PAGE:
After the battle, Lance Corporal Benjamin Smith, who lost his brother here, gathered a number of pine cones from the trenches, which he later sent home to his mother in Australia. Thirteen years later she planted some of the seeds and from which just two seedlings flourished. She donated the first seedling to the city of Inverell where it was planted in Victoria Park, and the second she gave to the Department of the Interior in Canberra. They planted it at the Australian War Memorial in the capital where it now stands 20 meters tall. A seedling from this tree was later donated to the Turkish government in order to mark the 75th anniversary of the Battle of Lone Pine and this is the tree that currently stands at Lone Pine in Gallipoli.

Chunuk Bair memorial - credit Jorge Láscar via Flickr
Chunuk Bair memorial at Gallipoli. Photo credit: Jorge Lascar via Flickr

Chunuk Bair

The battle of Chunuk Bair, part of the August Offensive, was without doubt the most significant battle that the New Zealand Expeditionary Forces took part in. Chunuk Bair was one of the three highest points on the peninsula and it was the New Zealand forces objective to capture it. The plan was to capture it at dawn on the 7th August 1915, however, on their approach they fell behind schedule. By mid-morning that day the Auckland Battalion launched an attack where they suffered heavy casualties on their approach to the Pinnacle (some 200m from the Chunuk Bair summit). The Wellington Battalion were ordered to follow suit but given what had happened to the Auckland Battalion, their commander, Lieutenant Colonel William Malone, refused to sacrifice his men in such a fashion. Instead they moved on in the pre-dawn darkness of 8th August and managed to swiftly move up to the summit.

They were surprised to find that, for the most part, the Turks defending the summit had largely disappeared. Noticing their mistake the Turks tried to attack at sunrise and the Wellington Battalion, assisted by the Auckland Riflemen and some British troops, began a fierce struggle to defend it from the attacking Turks. They were relieved later by the Otago Battalion and Wellington Mounted Rifles who managed to keep hold of the summit until the 10th August when a couple of British Battalions took over. It was then that Turkish commander Mustafa Kemal famously said to his troops - “There is no doubt we can defeat the enemy opposing us … When you see the wave of my whip, all of you rush forward together”. With this he launched a massive counterattack, which the British succumbed to and the summit was lost.

The remaining New Zealand troops were steadfast in stopping the Turks from flooding down the seaward slopes of the hill and as a result the Apex that continued up to Chunuk Bair was held by the ANZACs until the end of the campaign. The New Zealanders and British lost around 6,000 men between the 7th and 19th of August and the Ottomans lost 9,200. Today the area is home to the New Zealand National Memorial and the Ataturk Memorial.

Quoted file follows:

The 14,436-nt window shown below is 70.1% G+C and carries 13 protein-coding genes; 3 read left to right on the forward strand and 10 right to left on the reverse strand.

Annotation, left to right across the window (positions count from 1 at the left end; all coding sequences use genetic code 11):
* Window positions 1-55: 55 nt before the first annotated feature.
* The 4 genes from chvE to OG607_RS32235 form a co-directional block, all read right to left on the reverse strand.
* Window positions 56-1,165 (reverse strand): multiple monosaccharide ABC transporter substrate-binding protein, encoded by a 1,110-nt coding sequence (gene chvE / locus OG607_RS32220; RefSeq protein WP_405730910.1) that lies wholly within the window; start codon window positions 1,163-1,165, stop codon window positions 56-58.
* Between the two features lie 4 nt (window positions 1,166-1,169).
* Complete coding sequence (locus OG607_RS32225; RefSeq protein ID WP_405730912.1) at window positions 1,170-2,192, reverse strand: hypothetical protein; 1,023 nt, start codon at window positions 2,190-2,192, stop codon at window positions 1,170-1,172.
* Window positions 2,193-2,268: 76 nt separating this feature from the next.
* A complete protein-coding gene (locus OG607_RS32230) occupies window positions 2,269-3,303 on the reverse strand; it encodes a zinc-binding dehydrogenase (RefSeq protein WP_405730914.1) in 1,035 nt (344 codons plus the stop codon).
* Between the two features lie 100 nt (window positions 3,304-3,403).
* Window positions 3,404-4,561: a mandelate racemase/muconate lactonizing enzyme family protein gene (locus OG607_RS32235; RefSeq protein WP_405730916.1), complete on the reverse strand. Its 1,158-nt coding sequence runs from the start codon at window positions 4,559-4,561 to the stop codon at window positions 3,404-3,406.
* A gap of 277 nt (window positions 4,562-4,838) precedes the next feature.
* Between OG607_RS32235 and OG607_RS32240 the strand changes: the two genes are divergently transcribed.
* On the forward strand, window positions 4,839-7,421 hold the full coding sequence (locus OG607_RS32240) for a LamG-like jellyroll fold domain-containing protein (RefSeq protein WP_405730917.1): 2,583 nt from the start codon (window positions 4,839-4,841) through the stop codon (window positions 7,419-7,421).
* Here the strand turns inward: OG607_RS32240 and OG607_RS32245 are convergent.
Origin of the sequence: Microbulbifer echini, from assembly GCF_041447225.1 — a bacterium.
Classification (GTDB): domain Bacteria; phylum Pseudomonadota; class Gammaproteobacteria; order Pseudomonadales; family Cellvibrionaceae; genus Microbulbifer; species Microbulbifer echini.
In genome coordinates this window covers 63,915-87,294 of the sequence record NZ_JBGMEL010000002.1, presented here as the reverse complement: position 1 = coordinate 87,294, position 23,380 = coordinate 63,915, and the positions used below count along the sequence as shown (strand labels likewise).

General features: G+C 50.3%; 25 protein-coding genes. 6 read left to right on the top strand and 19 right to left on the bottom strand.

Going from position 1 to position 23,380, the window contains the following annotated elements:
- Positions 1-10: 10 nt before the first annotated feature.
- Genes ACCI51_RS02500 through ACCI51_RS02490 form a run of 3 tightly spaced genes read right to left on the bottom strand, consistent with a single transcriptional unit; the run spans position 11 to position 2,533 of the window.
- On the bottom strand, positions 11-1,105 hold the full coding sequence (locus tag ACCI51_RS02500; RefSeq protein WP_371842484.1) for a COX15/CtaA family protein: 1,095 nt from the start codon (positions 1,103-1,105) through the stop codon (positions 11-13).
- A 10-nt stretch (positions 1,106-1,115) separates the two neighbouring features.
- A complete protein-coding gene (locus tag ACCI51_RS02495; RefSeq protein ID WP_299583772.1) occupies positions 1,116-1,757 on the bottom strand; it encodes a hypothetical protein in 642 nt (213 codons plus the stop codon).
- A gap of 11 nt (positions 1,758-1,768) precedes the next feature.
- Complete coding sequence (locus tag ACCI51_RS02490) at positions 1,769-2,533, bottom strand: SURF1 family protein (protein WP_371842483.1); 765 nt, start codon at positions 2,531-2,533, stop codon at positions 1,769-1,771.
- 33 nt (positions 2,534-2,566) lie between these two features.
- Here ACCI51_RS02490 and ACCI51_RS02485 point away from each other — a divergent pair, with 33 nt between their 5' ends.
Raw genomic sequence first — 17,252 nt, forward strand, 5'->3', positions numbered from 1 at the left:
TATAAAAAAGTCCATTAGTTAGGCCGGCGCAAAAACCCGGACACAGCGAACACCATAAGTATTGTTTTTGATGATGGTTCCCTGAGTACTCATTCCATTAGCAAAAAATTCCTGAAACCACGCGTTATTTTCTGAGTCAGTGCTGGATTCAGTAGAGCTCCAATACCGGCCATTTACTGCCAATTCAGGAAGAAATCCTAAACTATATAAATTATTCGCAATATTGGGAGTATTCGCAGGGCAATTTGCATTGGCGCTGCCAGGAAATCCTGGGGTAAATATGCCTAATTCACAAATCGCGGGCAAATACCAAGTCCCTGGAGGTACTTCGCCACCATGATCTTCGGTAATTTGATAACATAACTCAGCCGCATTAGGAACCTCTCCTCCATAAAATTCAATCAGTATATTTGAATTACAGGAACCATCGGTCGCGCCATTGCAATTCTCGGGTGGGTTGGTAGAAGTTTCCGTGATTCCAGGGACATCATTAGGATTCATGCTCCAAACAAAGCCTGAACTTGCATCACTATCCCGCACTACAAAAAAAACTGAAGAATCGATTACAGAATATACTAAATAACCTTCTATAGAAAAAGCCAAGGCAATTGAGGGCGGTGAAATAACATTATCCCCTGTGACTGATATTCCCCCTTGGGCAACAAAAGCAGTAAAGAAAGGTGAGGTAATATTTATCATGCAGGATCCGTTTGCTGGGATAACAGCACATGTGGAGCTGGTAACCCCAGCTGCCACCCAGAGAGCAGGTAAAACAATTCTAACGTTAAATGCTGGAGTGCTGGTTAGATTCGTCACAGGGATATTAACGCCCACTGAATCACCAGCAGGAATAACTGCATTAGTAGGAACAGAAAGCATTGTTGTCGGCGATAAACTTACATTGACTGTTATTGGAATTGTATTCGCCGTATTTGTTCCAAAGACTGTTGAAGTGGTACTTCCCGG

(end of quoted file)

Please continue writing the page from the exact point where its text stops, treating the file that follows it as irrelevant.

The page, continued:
When did the ANZACs leave the peninsula and when did the Anzac Campaign end?

On the 13th November 1915 Field Marshall Lord Kitchner, the Commander in Chief of the British Army, arrived at Gallipoli. After two days spent here he recommended to the British War Cabinet that the area be evacuated. He’d realised that without considerable increase in resources there was no way the troops could make any gains against the Turkish trenches. Adding to this the fact that winter was coming, and Gallipoli was famed for its fierce winter storms, it was definitely time to start planning an exit strategy.

It was decided that a three stage evacuation procedure was necessary. The preliminary stage involved men and equipment being taken off just like if a garrison was preparing for a purely defensive campaign over the winter. Kitchner was also keen to get the ball rolling whilst waiting for Cabinet approval back in London. Once this came through the intermediate stage could begin. This stage would involve removing as many ANZAC troops as possible, leaving just enough to be able to hold off a potential Turkish attack for up to a week. These two stages saw the troops deplete from 41,000 to 26,000 men.

The first two stages were very much on a need-to-know basis and it was apparently not until the second week of December that regular soldiers realised a full-scale evacuation plan was underway. There was a mixed reaction to the news - some soldiers were happy to leave the area but some felt very sad to be leaving so many of their fallen comrades behind. Many of troops tended to the small cemeteries on the peninsula in their last days at Gallipoli. These final troops left over the nights between the 18th-20th December 1915. At 4:10am on 20th December the last ANZAC left North Beach – his name was Colonel J Paton from Waratah, Sydney. The evacuation was a huge success and they managed to leave with hardly any casualties and without the Ottoman Army realising what they were doing.

seating at cove
Seating at ANZAC Cove in preparation for the dawn memorial service

Visiting Gallipoli today

It's possible to visit the numerous memorials and graveyards of Gallipoli year-round though many veterans and their families, as well as those who are keen to mark the occasion for their own personal reasons, time their visit with the anniversary of ANZAC - the 15th April. We offer a range of specially crafted tour itineraries to Gallipoli each year - some that focus solely on the ANZAC Day memorial services and others that include further touring of Turkey.